If nothing else, Donald Trump's presidential campaign has starkly revealed the moral bankruptcy of the falsely labeled "Religious Right." Many of the movement's leaders have shown a total disregard for morality and the Gospel message has they have sworn fealty to Donald Trump in exchange for what they see as promises of power for themselves. As one who has followed disingenuously named "family values" organizations - many of which have now garnered a hate group designation from the Southern Poverty Law Center that monitors extremist groups - for close to two decades, none of this should come as a surprise. Anti-abortion extremism and then anti-LGBT extremism (after abortion ceased to be a cash cow) has lined the pockets of organization leaders and allowed them to demand a seat at the table in Republican power maneuvers. As for the so-called "good Christians," most have been as typically is the case far too quiet in condemning thier hate-filled and power hungry coreligionists. A piece in the New York Times looks at how Trump has revealed such groups for the horrible entities that they are in fact. Here are highlights:
Donald J. Trump had already roiled the religious right, casting the Republican Party’s most reliable voting bloc into an abyss of despair, recriminations and uncertainty about the future. Then the 2005 video surfaced of him boasting about his sexual predations and women began coming forward to accuse him of sexual assault.“The world is getting a glimpse into the dark and rotting core of evangelicalism,” an evangelical with deep roots in the movement told me recently.
The divide — or, more aptly, the crater — between pro-Trump and anti-Trump evangelicals is a window into the future of the Republican Party. White evangelical voters are the heart of the party’s base, the loyal foot soldiers who turn out for the party’s presidential nominee every time. A poll by the Public Religion Research Institute taken in part after the video’s release shows 65 percent of white evangelicals intending to vote for Mr. Trump.
Most telling, though, is the significant gender gap: while 72 percent of white evangelical men said they intend to vote for Mr. Trump, only 58 percent of white evangelical women did.
A defection by even 15 percent or 20 percent of Republican evangelicals from lock-step support for the party could be a major contributing factor to a collapse of the its national electoral viability. But that is just one measure of the splintering of this devoted voting bloc. The movement is also being subjected to a very public display of division between the pro- and anti-Trump camps and open talk among evangelicals about pro-Trump leaders’ plummeting credibility.
The Monday after America heard Mr. Trump’s vulgar boasting, Ralph Reed, the political strategist thought to have a genius for turning out evangelical voters, delivered a full-throated defense of why Christians should vote for the nominee to students at Liberty University. That same day, Mark DeMoss, a highly regarded Christian public relations professional who, in the 1980s, was the chief of staff to Liberty’s founder, Jerry Falwell Sr., told me, “The evangelical movement has, in my view, forfeited any future moral authority in American public life.” Mr. DeMoss, himself a Liberty alumnus, was asked to resign from the university board’s executive committee in February after he was publicly critical of the endorsement of Mr. Trump by Liberty’s president, Jerry Falwell Jr.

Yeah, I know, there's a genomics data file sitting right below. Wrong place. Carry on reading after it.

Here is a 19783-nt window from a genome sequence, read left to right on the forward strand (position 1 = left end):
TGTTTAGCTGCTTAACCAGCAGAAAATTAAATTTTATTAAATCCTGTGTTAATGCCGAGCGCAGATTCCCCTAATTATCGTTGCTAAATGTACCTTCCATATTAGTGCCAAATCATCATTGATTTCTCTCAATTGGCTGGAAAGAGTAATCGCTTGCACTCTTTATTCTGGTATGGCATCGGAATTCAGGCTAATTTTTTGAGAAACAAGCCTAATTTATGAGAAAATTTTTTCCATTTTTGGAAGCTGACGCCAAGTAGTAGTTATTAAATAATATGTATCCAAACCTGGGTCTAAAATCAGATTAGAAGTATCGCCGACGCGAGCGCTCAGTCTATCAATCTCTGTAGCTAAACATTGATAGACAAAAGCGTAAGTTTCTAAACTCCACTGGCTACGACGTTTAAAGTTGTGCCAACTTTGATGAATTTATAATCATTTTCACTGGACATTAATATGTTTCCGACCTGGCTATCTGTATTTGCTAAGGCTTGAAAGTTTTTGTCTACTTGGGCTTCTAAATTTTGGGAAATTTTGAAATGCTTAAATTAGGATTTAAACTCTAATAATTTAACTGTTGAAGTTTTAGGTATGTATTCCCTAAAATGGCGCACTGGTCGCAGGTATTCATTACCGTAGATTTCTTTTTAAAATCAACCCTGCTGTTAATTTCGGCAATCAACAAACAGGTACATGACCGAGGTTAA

Yet the reaction of a group of Liberty students provided another data point in the unfolding evangelical power collapse. The students released a letter declaring that Mr. Trump “is absolutely opposed to what we believe, and does not have our support.”
Although its leaders may not admit it, the political apparatus of the religious right that has persisted in supporting Mr. Trump’s candidacy is driven by a quest to retain a seat at a potential Republican White House table.
But capitulating to Mr. Trump has stripped those leaders of their leverage. In previous elections, they vetted the candidates, dangling the indispensable evangelical vote in exchange for promises about Supreme Court justices and dedication to “Christian values.” Mr. Trump reversed that dynamic. . . . . His most Trumpian promise is his pledge to repeal the Johnson Amendment, a rarely enforced law that bars houses of worship and other nonprofit groups from using tax-exempt resources to endorse political candidates.
“It will take a long time,” Jerushah Armfield, an evangelical writer and the granddaughter of the iconic evangelist Billy Graham, told me, “for evangelicals to redeem their moral credibility — if they even can.”
There remains one thing that could still unite conservative evangelicals: a Hillary Clinton presidency. It’s still entirely foreseeable that the religious right, along with other pro-Trump partisans, would fight Mrs. Clinton’s legislative agenda, her Supreme Court nominees and even the legitimacy of her election.
By hitching their wagon to Mr. Trump, religious-right leaders are also tying their fortunes to the alt-right, the predominant movement supportive of, and bolstered by, the Trump campaign. As a largely secular movement, though, the alt-right not only is uninterested in the religious right’s concerns, it also threatens to eclipse the religious right within the Republican Party. And it’s a movement simmering with racism, xenophobia and anti-Semitism.
The moral authority of evangelical Christians was always misplaced and stemmed, in my view, from undeserved deference on the part of most of the media. The ugly truth has been there for decades if one bothered to look for it. Here in Virginia, The Family Foundation continues to be the puppeteer of the Virginia GOP as it pushes its agenda of hate, bigotry, and false piety.